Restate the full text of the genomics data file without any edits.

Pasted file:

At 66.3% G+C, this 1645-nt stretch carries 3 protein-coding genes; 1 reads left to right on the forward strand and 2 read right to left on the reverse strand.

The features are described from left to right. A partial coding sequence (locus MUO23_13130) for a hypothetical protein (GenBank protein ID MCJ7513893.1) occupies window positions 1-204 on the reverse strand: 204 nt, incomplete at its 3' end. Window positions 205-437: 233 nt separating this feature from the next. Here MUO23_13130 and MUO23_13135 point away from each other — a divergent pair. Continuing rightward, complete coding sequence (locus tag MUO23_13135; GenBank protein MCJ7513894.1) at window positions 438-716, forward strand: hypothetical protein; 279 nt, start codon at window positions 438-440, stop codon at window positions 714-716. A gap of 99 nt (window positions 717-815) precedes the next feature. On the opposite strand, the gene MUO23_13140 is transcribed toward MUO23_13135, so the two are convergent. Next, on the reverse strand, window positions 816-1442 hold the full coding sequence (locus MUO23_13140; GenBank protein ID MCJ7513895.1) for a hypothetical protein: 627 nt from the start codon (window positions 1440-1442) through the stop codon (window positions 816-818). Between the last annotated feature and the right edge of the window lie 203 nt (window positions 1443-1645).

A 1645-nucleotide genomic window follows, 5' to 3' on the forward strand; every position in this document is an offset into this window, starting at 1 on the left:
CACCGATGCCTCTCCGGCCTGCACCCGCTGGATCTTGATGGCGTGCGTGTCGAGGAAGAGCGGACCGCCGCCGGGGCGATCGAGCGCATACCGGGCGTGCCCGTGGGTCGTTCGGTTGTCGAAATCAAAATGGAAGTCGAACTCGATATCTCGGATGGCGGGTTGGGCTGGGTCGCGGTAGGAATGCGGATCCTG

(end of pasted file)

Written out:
At 66.3% G+C, this 1645-nt stretch carries 3 protein-coding genes; 1 reads left to right on the forward strand and 2 read right to left on the reverse strand.

The features are described from left to right. A partial coding sequence (locus MUO23_13130) for a hypothetical protein (GenBank protein ID MCJ7513893.1) occupies window positions 1-204 on the reverse strand: 204 nt, incomplete at its 3' end. Window positions 205-437: 233 nt separating this feature from the next. Here MUO23_13130 and MUO23_13135 point away from each other — a divergent pair. Continuing rightward, complete coding sequence (locus tag MUO23_13135; GenBank protein MCJ7513894.1) at window positions 438-716, forward strand: hypothetical protein; 279 nt, start codon at window positions 438-440, stop codon at window positions 714-716. A gap of 99 nt (window positions 717-815) precedes the next feature. On the opposite strand, the gene MUO23_13140 is transcribed toward MUO23_13135, so the two are convergent. Next, on the reverse strand, window positions 816-1442 hold the full coding sequence (locus MUO23_13140; GenBank protein ID MCJ7513895.1) for a hypothetical protein: 627 nt from the start codon (window positions 1440-1442) through the stop codon (window positions 816-818). Between the last annotated feature and the right edge of the window lie 203 nt (window positions 1443-1645).

A 1645-nucleotide genomic window follows, 5' to 3' on the forward strand; every position in this document is an offset into this window, starting at 1 on the left:
CACCGATGCCTCTCCGGCCTGCACCCGCTGGATCTTGATGGCGTGCGTGTCGAGGAAGAGCGGACCGCCGCCGGGGCGATCGAGCGCATACCGGGCGTGCCCGTGGGTCGTTCGGTTGTCGAAATCAAAATGGAAGTCGAACTCGATATCTCGGATGGCGGGTTGGGCTGGGTCGCGGTAGGAATGCGGATCCTG